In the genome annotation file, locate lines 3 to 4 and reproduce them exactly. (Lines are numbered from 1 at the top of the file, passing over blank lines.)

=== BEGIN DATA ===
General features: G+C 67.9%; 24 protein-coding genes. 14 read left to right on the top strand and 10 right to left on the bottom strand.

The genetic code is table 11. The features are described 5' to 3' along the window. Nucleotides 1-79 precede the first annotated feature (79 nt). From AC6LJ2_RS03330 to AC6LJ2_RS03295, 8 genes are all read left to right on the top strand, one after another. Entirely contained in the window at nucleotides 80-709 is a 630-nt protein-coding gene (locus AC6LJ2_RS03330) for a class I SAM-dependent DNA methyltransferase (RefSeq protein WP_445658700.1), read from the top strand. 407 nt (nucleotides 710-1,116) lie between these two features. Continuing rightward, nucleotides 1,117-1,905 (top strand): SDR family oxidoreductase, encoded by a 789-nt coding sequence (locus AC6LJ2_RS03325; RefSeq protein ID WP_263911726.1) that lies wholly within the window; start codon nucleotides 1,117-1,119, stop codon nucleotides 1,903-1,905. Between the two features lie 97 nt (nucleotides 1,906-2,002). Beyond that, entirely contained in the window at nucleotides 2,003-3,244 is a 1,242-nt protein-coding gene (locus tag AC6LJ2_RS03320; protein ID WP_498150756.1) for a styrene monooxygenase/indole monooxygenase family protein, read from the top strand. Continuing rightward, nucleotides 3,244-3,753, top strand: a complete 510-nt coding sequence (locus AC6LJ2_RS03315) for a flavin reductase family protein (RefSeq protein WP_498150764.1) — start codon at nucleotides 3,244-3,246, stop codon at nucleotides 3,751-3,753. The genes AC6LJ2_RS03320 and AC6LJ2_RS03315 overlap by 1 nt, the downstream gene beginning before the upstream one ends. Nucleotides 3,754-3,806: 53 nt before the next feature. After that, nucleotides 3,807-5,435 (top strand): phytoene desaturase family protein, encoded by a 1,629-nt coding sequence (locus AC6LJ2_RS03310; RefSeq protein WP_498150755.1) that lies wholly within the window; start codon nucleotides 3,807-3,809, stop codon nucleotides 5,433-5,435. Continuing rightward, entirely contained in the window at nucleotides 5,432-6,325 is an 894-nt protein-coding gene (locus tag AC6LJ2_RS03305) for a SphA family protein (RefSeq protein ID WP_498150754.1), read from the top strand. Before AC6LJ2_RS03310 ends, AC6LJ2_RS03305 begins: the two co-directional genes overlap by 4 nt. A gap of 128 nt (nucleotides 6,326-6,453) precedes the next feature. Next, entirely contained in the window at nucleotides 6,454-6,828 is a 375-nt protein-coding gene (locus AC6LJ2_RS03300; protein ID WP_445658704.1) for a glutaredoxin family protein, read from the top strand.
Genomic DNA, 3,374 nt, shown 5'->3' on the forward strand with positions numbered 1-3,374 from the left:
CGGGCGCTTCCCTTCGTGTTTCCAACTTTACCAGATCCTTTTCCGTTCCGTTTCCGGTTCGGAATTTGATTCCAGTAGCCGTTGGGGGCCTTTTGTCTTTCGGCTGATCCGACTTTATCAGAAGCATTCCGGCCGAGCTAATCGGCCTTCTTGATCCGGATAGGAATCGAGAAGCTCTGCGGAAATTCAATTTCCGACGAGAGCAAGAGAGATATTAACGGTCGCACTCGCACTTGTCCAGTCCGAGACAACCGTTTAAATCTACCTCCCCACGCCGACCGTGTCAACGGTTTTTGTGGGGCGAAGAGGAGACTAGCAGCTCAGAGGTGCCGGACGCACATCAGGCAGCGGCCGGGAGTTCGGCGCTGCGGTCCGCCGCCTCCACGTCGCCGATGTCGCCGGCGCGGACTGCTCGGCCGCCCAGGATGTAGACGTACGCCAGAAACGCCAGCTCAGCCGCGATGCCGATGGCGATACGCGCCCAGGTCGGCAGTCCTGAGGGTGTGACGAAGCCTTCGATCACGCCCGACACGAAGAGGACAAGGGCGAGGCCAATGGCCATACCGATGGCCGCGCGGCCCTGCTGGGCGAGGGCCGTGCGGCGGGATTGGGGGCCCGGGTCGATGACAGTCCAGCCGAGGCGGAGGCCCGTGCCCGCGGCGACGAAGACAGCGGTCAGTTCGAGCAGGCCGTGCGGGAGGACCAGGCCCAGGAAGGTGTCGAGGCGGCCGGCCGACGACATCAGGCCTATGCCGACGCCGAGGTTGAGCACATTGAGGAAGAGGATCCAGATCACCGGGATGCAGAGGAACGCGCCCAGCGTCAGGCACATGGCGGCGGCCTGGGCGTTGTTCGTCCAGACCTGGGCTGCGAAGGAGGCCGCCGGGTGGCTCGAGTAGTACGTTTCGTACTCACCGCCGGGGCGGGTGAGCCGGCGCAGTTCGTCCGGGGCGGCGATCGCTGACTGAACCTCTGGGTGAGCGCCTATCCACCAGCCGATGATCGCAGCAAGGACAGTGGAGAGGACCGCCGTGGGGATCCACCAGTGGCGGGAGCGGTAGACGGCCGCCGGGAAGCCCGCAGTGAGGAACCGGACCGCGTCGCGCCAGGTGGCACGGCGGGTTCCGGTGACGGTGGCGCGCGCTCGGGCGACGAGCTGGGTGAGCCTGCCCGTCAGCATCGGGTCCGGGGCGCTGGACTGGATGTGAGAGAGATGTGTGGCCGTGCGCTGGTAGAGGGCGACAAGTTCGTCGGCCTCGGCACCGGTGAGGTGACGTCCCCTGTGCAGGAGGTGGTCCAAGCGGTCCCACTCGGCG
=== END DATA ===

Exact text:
Genomic DNA, 3,374 nt, shown 5'->3' on the forward strand with positions numbered 1-3,374 from the left:
CGGGCGCTTCCCTTCGTGTTTCCAACTTTACCAGATCCTTTTCCGTTCCGTTTCCGGTTCGGAATTTGATTCCAGTAGCCGTTGGGGGCCTTTTGTCTTTCGGCTGATCCGACTTTATCAGAAGCATTCCGGCCGAGCTAATCGGCCTTCTTGATCCGGATAGGAATCGAGAAGCTCTGCGGAAATTCAATTTCCGACGAGAGCAAGAGAGATATTAACGGTCGCACTCGCACTTGTCCAGTCCGAGACAACCGTTTAAATCTACCTCCCCACGCCGACCGTGTCAACGGTTTTTGTGGGGCGAAGAGGAGACTAGCAGCTCAGAGGTGCCGGACGCACATCAGGCAGCGGCCGGGAGTTCGGCGCTGCGGTCCGCCGCCTCCACGTCGCCGATGTCGCCGGCGCGGACTGCTCGGCCGCCCAGGATGTAGACGTACGCCAGAAACGCCAGCTCAGCCGCGATGCCGATGGCGATACGCGCCCAGGTCGGCAGTCCTGAGGGTGTGACGAAGCCTTCGATCACGCCCGACACGAAGAGGACAAGGGCGAGGCCAATGGCCATACCGATGGCCGCGCGGCCCTGCTGGGCGAGGGCCGTGCGGCGGGATTGGGGGCCCGGGTCGATGACAGTCCAGCCGAGGCGGAGGCCCGTGCCCGCGGCGACGAAGACAGCGGTCAGTTCGAGCAGGCCGTGCGGGAGGACCAGGCCCAGGAAGGTGTCGAGGCGGCCGGCCGACGACATCAGGCCTATGCCGACGCCGAGGTTGAGCACATTGAGGAAGAGGATCCAGATCACCGGGATGCAGAGGAACGCGCCCAGCGTCAGGCACATGGCGGCGGCCTGGGCGTTGTTCGTCCAGACCTGGGCTGCGAAGGAGGCCGCCGGGTGGCTCGAGTAGTACGTTTCGTACTCACCGCCGGGGCGGGTGAGCCGGCGCAGTTCGTCCGGGGCGGCGATCGCTGACTGAACCTCTGGGTGAGCGCCTATCCACCAGCCGATGATCGCAGCAAGGACAGTGGAGAGGACCGCCGTGGGGATCCACCAGTGGCGGGAGCGGTAGACGGCCGCCGGGAAGCCCGCAGTGAGGAACCGGACCGCGTCGCGCCAGGTGGCACGGCGGGTTCCGGTGACGGTGGCGCGCGCTCGGGCGACGAGCTGGGTGAGCCTGCCCGTCAGCATCGGGTCCGGGGCGCTGGACTGGATGTGAGAGAGATGTGTGGCCGTGCGCTGGTAGAGGGCGACAAGTTCGTCGGCCTCGGCACCGGTGAGGTGACGTCCCCTGTGCAGGAGGTGGTCCAAGCGGTCCCACTCGGCG